A new software tool from Israel allows the blind and visually impaired to make accurate mental maps, giving them the confidence to venture into unfamiliar environments on their own.
The blind and visually impaired face daunting challenges in unfamiliar environments. With BlindAid, a new tool invented by an Israeli researcher, they can now explore new places and become familiar with them before they’ve even left the comfort of their homes.
The visually impaired often rely on others to provide cues and information for navigating their environments. The problem with this method is that it doesn’t give them the tools to venture out on their own, says Dr. Orly Lahav, of Tel Aviv University’s School of Education and Porter School of Environmental Studies.
To grant navigational “sight” to the blind, she has invented a new software tool to help them navigate through unfamiliar places. It is connected to an existing joystick, a 3-D haptic device that interfaces with the user through the sense of touch.
Users feel a physical sensation of tension beneath their fingertips as they employ the joystick to navigate around a virtual environment which they cannot see. For example, the joystick stiffens when the user meets a virtual wall or barrier.
The software can also be programmed to emit sounds – a cappuccino machine firing up in a virtual café, or phones ringing when the explorer walks by a reception desk.
A touchy-feely white stick
Lahav’s software takes physical information from our world and digitizes it for transfer to a computer, with which the user interacts. With the new computer application and joystick, users explore 3D virtual worlds based on maps of real-world environments and “feel out” streets, sidewalks and hallways.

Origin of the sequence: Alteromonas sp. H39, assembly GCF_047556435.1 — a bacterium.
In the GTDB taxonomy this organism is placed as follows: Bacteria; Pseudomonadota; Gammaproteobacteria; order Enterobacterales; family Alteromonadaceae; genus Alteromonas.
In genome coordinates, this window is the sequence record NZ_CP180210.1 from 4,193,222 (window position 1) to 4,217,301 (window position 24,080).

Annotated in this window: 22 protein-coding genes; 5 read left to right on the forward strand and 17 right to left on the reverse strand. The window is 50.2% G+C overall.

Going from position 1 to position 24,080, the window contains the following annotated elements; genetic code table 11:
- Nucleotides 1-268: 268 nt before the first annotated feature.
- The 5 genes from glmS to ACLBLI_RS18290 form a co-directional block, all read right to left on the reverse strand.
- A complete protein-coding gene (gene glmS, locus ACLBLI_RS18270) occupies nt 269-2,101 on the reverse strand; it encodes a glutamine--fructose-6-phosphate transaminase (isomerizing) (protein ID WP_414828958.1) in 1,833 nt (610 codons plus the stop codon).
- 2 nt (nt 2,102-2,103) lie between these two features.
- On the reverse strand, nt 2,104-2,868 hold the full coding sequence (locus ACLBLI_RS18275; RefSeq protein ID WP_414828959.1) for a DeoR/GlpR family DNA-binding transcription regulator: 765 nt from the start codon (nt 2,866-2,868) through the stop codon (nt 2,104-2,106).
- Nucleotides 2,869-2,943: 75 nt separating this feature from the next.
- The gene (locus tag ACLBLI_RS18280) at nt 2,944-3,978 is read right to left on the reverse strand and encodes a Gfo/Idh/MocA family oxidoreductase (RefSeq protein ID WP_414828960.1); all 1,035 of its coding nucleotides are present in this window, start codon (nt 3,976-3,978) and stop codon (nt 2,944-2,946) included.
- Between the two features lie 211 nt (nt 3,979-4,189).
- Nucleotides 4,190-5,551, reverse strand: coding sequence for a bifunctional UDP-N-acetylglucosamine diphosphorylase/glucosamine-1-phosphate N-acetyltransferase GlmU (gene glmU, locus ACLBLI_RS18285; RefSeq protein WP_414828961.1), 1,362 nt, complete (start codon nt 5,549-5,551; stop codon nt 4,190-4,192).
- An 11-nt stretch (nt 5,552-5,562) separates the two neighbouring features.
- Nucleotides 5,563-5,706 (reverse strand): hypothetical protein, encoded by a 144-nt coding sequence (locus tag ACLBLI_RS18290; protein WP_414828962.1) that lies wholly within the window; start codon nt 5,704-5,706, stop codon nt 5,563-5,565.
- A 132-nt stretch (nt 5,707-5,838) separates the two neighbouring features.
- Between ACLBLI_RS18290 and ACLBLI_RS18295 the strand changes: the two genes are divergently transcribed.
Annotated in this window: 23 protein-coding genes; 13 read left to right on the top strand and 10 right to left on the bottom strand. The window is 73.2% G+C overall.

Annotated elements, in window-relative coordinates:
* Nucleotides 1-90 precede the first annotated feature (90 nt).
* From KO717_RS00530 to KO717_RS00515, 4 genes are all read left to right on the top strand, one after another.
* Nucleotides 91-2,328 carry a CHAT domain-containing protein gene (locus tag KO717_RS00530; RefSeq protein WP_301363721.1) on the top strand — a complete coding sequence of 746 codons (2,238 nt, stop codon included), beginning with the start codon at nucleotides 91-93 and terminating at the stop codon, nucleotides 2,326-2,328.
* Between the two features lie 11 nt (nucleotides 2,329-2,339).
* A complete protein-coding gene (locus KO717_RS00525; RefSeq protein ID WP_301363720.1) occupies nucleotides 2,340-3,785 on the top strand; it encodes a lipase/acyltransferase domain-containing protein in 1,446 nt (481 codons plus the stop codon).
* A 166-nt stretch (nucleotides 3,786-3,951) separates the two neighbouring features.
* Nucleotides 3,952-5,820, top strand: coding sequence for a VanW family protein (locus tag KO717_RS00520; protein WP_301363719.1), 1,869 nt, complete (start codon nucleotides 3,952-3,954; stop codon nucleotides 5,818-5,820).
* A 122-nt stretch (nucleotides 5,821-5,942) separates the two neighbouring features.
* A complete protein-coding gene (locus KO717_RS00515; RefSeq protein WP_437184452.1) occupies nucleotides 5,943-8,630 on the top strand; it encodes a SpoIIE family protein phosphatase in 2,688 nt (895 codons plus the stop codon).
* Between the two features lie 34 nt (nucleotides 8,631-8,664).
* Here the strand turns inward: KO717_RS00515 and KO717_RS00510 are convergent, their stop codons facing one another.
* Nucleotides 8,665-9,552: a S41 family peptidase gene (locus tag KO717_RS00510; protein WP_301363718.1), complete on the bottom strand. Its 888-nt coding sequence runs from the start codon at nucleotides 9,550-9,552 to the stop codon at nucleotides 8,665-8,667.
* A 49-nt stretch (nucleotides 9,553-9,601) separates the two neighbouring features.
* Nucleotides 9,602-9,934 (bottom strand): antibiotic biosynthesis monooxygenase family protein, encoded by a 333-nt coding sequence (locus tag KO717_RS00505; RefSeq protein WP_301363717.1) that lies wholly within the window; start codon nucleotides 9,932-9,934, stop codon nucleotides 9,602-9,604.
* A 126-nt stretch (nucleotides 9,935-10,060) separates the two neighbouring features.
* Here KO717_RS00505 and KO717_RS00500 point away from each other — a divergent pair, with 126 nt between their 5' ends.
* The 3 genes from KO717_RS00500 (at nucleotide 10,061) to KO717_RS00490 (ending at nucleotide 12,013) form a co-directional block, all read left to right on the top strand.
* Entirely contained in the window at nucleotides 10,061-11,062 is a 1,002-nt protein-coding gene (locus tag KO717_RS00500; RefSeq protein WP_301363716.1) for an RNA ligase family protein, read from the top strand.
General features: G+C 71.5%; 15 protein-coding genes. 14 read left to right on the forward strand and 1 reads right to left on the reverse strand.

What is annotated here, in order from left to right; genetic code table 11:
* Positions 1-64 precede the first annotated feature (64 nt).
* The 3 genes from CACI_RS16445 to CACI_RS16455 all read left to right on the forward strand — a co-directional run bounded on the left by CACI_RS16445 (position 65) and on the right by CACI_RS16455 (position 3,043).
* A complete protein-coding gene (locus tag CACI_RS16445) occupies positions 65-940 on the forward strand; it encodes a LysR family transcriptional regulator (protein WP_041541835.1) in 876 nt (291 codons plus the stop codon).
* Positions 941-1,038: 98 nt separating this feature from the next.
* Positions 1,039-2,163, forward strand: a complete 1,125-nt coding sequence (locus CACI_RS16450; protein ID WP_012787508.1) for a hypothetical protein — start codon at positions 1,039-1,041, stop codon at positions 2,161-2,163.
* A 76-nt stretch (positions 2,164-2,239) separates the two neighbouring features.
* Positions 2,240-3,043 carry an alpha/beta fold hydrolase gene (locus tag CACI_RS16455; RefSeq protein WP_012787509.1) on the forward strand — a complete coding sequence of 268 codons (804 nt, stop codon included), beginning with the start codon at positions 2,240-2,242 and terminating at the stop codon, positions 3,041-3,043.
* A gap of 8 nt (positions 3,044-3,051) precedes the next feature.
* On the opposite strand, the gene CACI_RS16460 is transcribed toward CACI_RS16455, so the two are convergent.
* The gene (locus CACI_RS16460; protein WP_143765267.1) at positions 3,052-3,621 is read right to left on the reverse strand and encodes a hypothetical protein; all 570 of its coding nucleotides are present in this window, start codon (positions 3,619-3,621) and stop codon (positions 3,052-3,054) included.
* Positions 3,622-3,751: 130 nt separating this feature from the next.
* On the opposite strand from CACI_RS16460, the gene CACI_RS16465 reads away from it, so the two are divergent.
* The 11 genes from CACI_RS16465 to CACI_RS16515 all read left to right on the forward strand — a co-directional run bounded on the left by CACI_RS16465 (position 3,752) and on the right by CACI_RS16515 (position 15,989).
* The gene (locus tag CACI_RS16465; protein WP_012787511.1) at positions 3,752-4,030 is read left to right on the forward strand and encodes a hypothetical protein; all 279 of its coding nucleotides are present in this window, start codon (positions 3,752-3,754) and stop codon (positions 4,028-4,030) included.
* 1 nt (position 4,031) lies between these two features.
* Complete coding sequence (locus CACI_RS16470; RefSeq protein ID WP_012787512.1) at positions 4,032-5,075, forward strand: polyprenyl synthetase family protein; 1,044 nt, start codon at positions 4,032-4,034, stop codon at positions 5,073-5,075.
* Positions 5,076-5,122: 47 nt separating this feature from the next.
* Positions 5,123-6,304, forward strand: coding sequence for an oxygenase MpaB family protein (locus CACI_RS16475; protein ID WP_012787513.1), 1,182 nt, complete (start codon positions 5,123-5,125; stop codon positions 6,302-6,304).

The virtual “white cane” enables them to create accurate mental maps of the digital environments so that they can subsequently explore their real-life counterparts. By making unknown spaces familiar, the new solution gives users the control, confidence and ability to explore new spaces and places.
“This tool lets the blind ‘touch’ and ‘hear’ virtual objects and deepens their sense of space, distance and perspective,” Lahav asserts. “They can ‘feel’ intersections, buildings, paths and obstacles with the joystick, and even navigate inside a shopping mall or a museum like the Louvre in a virtual environment before they go out to explore on their own.”
The tool transmits textures to the fingers and can distinguish surfaces like tiled floors, asphalt, sidewalks and grass. In theory, any unknown space, indoors or out, can be virtually pre-explored, she says. The territory just needs to be mapped first – and with existing applications like GIS (geography information system), the information is already there.
Mental maps to independence
BlindAid, was recently unveiled at the “Virtual Rehabilitation 2009 International Conference,” where Lahav demonstrated case studies of people using the tool at the Carroll Center for the Blind, a rehabilitation center in Newton, Massachusetts.
It was there that a partially blind woman first used the application to explore the virtual environment of the center – as well as the campus and 10 other sites, including a four-story building. After just three or four sessions, the woman was able to effectively navigate and explore real-world target sites wearing a blindfold.
The virtual system becomes a computerized white cane for the blind, says Lahav. “They get feedback from the device that lets them build a cognitive map, which they later apply in the real world. It’s like a high-tech walking cane,” she says. “Our tool lets people ‘see’ their environment in advance so they can walk in it for real at a later time.”
Limitations in movement adversely influence one’s quality of life. This solution could help the visually impaired to find new options, like closer routes from home to train or bus stations.
“Ultimately, it helps the blind determine their own paths and gives them the ability to take control of their lives,” says Lahav, who first began this research under Prof. David Mioduser at Tel Aviv University, where she now works. She further developed her research with MIT colleagues Dr. Mandayam Srinivasan and Dr. David W. Schloerb.